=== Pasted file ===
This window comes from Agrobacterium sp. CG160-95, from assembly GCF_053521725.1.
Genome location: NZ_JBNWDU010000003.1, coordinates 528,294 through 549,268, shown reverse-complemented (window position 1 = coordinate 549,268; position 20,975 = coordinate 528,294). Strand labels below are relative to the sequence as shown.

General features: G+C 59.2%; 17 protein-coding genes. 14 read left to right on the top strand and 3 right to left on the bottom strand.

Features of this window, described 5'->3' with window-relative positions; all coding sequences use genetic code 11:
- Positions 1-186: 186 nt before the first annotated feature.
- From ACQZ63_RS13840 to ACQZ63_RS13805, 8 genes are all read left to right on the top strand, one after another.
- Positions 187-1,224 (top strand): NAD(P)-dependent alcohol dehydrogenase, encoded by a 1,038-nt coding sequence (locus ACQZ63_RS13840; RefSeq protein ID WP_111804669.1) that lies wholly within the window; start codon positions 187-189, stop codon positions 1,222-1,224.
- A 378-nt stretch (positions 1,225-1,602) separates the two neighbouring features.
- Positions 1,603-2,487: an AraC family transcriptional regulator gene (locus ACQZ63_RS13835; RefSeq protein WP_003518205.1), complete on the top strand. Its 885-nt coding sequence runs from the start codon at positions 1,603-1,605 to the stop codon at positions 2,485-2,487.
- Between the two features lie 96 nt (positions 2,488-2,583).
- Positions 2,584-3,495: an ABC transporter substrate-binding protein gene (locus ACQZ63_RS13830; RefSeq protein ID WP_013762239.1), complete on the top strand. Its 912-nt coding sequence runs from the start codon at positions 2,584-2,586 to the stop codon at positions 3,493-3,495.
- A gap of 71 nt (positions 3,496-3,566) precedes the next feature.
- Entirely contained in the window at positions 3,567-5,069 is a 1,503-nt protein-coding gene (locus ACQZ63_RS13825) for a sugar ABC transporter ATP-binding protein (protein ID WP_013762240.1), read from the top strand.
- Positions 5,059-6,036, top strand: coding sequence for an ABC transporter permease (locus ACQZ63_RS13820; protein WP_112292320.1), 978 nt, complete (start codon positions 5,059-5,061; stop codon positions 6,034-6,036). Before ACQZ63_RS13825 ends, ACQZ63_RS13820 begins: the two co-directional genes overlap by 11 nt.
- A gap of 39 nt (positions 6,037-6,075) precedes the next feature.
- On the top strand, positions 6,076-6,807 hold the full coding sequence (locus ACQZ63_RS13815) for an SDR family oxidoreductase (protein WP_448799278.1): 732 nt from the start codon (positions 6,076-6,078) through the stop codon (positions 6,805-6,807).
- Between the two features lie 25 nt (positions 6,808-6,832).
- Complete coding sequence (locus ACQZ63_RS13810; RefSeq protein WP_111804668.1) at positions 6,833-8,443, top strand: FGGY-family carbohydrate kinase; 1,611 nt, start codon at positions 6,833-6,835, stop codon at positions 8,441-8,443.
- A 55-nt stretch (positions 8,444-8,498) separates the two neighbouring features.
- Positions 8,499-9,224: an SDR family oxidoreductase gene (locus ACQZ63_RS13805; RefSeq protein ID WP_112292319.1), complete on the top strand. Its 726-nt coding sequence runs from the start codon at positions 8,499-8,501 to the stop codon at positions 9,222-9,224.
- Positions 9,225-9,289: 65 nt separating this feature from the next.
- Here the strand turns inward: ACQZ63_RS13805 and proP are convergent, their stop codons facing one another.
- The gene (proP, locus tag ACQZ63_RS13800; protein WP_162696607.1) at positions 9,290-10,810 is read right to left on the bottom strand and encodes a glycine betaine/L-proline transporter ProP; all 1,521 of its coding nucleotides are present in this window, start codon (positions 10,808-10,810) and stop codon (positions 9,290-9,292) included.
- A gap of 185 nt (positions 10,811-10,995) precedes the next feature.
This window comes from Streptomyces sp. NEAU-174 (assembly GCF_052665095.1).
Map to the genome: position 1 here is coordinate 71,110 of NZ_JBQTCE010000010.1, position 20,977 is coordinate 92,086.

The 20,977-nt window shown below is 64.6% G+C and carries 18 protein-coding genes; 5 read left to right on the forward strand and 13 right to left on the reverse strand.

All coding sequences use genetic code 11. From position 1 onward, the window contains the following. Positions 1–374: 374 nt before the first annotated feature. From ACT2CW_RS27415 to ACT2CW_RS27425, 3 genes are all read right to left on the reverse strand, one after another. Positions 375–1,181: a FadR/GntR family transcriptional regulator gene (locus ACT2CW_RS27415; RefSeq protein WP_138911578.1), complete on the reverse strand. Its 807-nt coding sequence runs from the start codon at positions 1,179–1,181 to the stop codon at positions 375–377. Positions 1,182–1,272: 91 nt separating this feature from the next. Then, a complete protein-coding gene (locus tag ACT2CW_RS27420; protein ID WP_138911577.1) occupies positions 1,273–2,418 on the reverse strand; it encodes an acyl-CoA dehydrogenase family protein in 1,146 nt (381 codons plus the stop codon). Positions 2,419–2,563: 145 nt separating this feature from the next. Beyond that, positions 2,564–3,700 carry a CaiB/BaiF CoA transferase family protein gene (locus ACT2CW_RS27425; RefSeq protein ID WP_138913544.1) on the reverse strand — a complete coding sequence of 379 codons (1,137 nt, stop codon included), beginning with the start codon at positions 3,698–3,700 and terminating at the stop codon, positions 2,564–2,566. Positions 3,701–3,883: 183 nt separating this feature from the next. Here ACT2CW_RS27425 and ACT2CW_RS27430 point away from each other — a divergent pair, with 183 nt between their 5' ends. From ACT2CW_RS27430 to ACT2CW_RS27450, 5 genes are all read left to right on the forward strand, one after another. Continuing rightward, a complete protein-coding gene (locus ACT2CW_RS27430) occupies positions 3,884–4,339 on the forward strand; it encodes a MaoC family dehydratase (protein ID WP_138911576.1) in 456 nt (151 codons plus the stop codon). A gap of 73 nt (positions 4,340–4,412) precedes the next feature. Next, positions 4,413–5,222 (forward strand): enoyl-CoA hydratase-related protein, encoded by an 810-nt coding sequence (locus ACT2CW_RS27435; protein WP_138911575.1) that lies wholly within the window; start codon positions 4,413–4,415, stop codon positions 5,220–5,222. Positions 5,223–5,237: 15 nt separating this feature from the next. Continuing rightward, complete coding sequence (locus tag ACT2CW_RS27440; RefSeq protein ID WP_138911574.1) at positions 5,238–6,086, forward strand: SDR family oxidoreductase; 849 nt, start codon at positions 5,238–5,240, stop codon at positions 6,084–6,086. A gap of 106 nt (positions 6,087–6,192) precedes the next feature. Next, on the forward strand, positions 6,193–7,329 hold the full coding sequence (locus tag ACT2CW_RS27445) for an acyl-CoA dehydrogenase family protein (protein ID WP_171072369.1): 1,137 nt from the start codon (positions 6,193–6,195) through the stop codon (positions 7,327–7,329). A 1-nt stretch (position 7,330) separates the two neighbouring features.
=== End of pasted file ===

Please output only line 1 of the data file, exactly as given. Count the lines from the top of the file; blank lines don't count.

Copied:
This window comes from Agrobacterium sp. CG160-95, from assembly GCF_053521725.1.